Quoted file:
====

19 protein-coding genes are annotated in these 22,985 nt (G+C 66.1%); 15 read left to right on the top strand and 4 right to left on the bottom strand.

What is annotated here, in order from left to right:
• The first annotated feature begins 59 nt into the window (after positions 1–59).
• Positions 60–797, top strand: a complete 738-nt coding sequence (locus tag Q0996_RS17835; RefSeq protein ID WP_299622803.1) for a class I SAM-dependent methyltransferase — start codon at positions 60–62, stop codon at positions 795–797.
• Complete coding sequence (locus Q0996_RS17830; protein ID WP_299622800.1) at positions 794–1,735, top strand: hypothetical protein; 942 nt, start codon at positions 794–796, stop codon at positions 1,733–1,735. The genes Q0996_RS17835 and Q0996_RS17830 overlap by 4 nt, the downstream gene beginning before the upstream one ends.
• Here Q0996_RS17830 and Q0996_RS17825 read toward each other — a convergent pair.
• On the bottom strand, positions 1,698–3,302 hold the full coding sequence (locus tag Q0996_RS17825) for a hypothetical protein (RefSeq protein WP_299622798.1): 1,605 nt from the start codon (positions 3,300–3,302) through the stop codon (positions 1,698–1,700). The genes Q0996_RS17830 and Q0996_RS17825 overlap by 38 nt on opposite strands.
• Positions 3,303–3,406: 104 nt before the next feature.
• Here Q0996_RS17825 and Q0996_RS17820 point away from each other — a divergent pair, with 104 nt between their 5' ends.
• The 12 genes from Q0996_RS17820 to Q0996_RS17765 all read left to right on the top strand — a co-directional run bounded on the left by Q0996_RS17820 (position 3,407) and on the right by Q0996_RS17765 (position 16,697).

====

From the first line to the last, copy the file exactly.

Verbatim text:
19 protein-coding genes are annotated in these 22,985 nt (G+C 66.1%); 15 read left to right on the top strand and 4 right to left on the bottom strand.

What is annotated here, in order from left to right:
• The first annotated feature begins 59 nt into the window (after positions 1–59).
• Positions 60–797, top strand: a complete 738-nt coding sequence (locus tag Q0996_RS17835; RefSeq protein ID WP_299622803.1) for a class I SAM-dependent methyltransferase — start codon at positions 60–62, stop codon at positions 795–797.
• Complete coding sequence (locus Q0996_RS17830; protein ID WP_299622800.1) at positions 794–1,735, top strand: hypothetical protein; 942 nt, start codon at positions 794–796, stop codon at positions 1,733–1,735. The genes Q0996_RS17835 and Q0996_RS17830 overlap by 4 nt, the downstream gene beginning before the upstream one ends.
• Here Q0996_RS17830 and Q0996_RS17825 read toward each other — a convergent pair.
• On the bottom strand, positions 1,698–3,302 hold the full coding sequence (locus tag Q0996_RS17825) for a hypothetical protein (RefSeq protein WP_299622798.1): 1,605 nt from the start codon (positions 3,300–3,302) through the stop codon (positions 1,698–1,700). The genes Q0996_RS17830 and Q0996_RS17825 overlap by 38 nt on opposite strands.
• Positions 3,303–3,406: 104 nt before the next feature.
• Here Q0996_RS17825 and Q0996_RS17820 point away from each other — a divergent pair, with 104 nt between their 5' ends.
• The 12 genes from Q0996_RS17820 to Q0996_RS17765 all read left to right on the top strand — a co-directional run bounded on the left by Q0996_RS17820 (position 3,407) and on the right by Q0996_RS17765 (position 16,697).